CRISPR Therapeutics(NASDAQ: CRSP) has a couple of things in common with a company that's made the headlines over the past few years: coronavirus vaccine maker Moderna (NASDAQ: MRNA). No, CRISPR, isn't working on a coronavirus vaccine. But the company does use groundbreaking technology to treat disease -- and, like Moderna a couple of years ago, it may be about to launch its first product.
Today, CRISPR's market value sits at about $3.4 billion. Back in 2019, before the pandemic, Moderna's market cap wasn't far off -- at about $4 billion. Since, Moderna has grown to become a $58 billion company, with a blockbuster product and three more potential ones on the horizon. Could CRISPR follow in the footsteps of this biotech success story? Let's find out.
Gene editing technology
First, let's look at CRISPR's technology. The company focuses on gene editing to "fix" faulty genes involved in disease processes. It uses the CRISPR/Cas9 gene editing tool to cut DNA -- and then a natural repair follows.
Moderna's vaccine and pipeline candidates harness the power of messenger RNA. The company uses mRNA to teach the body to produce proteins that will prevent or treat illness. The Moderna vaccine and the one sold by Pfizer and partner BioNTech are the first approved mRNA products.
So, both CRISPR and Moderna are offering a cutting-edge way of addressing disease. In Moderna's case, this has brought in annual product revenue of more than $17 billion over the past two years. Considering the upcoming shift to a post-pandemic situation, though, annual revenue likely will fall from that level. But yearly coronavirus boosters still could bring in blockbuster recurrent revenue.
CRISPR won't serve a pandemic with the candidate regulators are reviewing right now. So even if it wins a regulatory nod, it probably won't see the same level of sales Moderna did in the first year of vaccine sales. CRISPR and partner Vertex Pharmaceuticals have submitted exa-cel, a gene editing treatment for blood disorders, to regulators in the U.S., the U.K., and Europe.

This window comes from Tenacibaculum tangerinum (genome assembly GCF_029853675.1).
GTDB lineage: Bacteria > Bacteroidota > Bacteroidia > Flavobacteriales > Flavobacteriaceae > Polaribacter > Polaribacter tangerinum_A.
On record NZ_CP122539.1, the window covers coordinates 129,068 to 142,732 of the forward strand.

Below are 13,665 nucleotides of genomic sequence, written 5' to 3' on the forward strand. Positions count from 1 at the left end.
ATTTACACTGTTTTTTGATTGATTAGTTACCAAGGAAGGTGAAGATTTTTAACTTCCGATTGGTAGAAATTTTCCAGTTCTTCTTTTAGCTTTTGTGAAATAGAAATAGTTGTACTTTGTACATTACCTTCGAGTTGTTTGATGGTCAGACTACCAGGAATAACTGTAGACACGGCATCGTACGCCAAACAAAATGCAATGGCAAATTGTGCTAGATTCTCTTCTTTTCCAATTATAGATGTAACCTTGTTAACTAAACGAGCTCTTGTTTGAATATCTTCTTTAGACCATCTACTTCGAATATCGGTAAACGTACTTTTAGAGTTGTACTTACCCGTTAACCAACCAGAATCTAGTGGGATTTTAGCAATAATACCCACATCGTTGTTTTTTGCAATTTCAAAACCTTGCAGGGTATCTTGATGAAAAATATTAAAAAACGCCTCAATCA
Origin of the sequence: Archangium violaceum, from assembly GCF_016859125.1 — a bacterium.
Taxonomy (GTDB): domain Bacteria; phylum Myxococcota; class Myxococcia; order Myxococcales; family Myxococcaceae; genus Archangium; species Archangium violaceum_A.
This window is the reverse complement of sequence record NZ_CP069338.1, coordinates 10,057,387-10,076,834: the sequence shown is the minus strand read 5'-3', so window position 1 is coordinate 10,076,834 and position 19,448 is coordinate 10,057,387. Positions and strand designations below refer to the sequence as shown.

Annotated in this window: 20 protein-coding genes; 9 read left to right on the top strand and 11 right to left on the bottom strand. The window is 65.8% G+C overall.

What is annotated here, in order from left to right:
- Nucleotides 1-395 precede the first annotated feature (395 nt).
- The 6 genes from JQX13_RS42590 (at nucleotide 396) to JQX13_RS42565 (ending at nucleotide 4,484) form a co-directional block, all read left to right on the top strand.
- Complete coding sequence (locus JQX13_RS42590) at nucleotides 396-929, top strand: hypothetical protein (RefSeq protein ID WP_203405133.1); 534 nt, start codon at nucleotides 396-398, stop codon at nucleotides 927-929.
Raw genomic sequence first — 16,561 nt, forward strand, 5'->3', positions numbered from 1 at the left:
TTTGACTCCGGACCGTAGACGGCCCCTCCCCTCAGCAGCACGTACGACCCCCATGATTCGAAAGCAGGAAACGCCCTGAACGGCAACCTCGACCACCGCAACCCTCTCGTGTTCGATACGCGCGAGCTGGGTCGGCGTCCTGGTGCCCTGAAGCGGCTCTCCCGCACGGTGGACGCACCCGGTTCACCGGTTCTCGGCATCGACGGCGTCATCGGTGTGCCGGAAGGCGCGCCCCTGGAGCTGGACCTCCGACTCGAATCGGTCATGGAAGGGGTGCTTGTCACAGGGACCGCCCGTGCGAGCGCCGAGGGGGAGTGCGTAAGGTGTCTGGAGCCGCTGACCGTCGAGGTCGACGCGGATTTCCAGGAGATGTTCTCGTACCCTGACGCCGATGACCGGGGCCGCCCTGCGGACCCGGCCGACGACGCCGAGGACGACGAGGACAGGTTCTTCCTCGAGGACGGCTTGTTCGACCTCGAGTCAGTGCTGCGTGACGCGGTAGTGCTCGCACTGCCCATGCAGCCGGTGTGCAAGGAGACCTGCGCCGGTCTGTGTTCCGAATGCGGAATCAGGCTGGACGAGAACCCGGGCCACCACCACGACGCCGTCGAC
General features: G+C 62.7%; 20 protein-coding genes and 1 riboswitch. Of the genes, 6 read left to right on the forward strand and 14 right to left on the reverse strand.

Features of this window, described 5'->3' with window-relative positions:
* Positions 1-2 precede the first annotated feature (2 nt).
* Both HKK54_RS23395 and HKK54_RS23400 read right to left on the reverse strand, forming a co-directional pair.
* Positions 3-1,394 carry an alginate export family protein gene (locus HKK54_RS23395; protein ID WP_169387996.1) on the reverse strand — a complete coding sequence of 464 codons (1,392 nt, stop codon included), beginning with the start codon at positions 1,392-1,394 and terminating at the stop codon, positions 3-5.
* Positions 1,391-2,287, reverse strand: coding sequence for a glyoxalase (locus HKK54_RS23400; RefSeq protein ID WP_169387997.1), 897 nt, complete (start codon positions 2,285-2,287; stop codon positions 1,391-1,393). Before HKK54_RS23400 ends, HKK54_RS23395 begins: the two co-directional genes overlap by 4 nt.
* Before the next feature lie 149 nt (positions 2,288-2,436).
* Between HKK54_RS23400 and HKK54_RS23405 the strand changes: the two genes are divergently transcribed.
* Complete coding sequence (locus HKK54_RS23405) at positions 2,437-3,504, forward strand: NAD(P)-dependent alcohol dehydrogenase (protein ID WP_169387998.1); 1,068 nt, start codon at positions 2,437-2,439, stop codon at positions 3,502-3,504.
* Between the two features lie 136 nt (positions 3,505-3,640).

That said, exa-cel could bring in blockbuster revenue. That's because there are limited treatment options today for blood disorders sickle cell disease and beta thalassemia. And expanded indications into new patient groups -- such as younger patients -- as well as reimbursement agreements could keep growth going.
Potential products nearing the finish line
Like Moderna, CRISPR might rely on only one product for a time -- exa-cel, if it wins approval. But also like Moderna, the company is working on other candidates using its winning technology. And at least one of these products is nearing the finish line. Immuno-oncology candidate CTX-110 has entered a phase 2 trial -- and this trial may be used to support a regulatory submission.
So, if all goes well, CRISPR could launch two products -- exa-cel and CTX110 -- over the next few years.
Could CRISPR then become the next Moderna? Let's look at the question from a few angles. First, from a market cap perspective. The average analyst forecast calls for CRISPR shares to double to $86.40 within the coming 12 months. That would bring the company to a market value of more than $6.7 billion. That's still very far from that of Moderna.
From a revenue perspective, CRISPR also is unlikely to match Moderna's coronavirus vaccine sales. But it's important to keep in mind that Moderna served a pandemic -- and that's an exceptional situation. Moderna's post-pandemic revenue may be a better comparison point. And here, once CRISPR launches a couple of products, it could make its way along the Moderna path.
Now, let's look at the question with the idea of an investor searching for a young biotech company promising growth -- and here, CRISPR also could win.
So, to answer our question, no CRISPR probably won't soar to the market value of Moderna or bring in revenue to match that of the coronavirus vaccine. At least not right away. But the company still could follow Moderna with the launch of game-changing products that could bring in blockbuster revenue. And that could make it a winning bet for investors now and over time.
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Adria Cimino has positions in Vertex Pharmaceuticals. The Motley Fool has positions in and recommends CRISPR Therapeutics, Pfizer, and Vertex Pharmaceuticals. The Motley Fool recommends BioNTech Se and Moderna. The Motley Fool has a disclosure policy.